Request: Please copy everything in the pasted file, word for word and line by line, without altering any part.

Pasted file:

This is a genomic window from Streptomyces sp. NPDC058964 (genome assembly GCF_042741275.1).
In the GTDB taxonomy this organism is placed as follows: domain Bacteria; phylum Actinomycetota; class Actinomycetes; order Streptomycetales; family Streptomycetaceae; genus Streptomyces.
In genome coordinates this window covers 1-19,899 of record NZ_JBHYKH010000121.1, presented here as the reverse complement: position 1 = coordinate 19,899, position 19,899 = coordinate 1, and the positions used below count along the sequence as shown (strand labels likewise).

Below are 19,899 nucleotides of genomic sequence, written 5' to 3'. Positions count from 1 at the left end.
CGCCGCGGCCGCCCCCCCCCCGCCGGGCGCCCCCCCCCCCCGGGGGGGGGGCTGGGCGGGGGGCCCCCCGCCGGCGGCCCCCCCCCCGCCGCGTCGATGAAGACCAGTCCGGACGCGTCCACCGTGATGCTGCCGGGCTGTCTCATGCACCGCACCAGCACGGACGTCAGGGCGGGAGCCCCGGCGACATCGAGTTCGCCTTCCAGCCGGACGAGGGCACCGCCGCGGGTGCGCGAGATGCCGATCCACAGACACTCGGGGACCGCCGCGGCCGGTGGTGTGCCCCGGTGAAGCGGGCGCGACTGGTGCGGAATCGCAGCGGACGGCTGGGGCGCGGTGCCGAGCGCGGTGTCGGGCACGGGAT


This is a genomic window from Streptomyces sp. NPDC058964 (genome assembly GCF_042741275.1).
In the GTDB taxonomy this organism is placed as follows: domain Bacteria; phylum Actinomycetota; class Actinomycetes; order Streptomycetales; family Streptomycetaceae; genus Streptomyces.
In genome coordinates this window covers 1-19,899 of record NZ_JBHYKH010000121.1, presented here as the reverse complement: position 1 = coordinate 19,899, position 19,899 = coordinate 1, and the positions used below count along the sequence as shown (strand labels likewise).

Below are 19,899 nucleotides of genomic sequence, written 5' to 3'. Positions count from 1 at the left end.
CGCCGCGGCCGCCCCCCCCCCGCCGGGCGCCCCCCCCCCCCGGGGGGGGGGCTGGGCGGGGGGCCCCCCGCCGGCGGCCCCCCCCCCGCCGCGTCGATGAAGACCAGTCCGGACGCGTCCACCGTGATGCTGCCGGGCTGTCTCATGCACCGCACCAGCACGGACGTCAGGGCGGGAGCCCCGGCGACATCGAGTTCGCCTTCCAGCCGGACGAGGGCACCGCCGCGGGTGCGCGAGATGCCGATCCACAGACACTCGGGGACCGCCGCGGCCGGTGGTGTGCCCCGGTGAAGCGGGCGCGACTGGTGCGGAATCGCAGCGGACGGCTGGGGCGCGGTGCCGAGCGCGGTGTCGGGCACGGGAT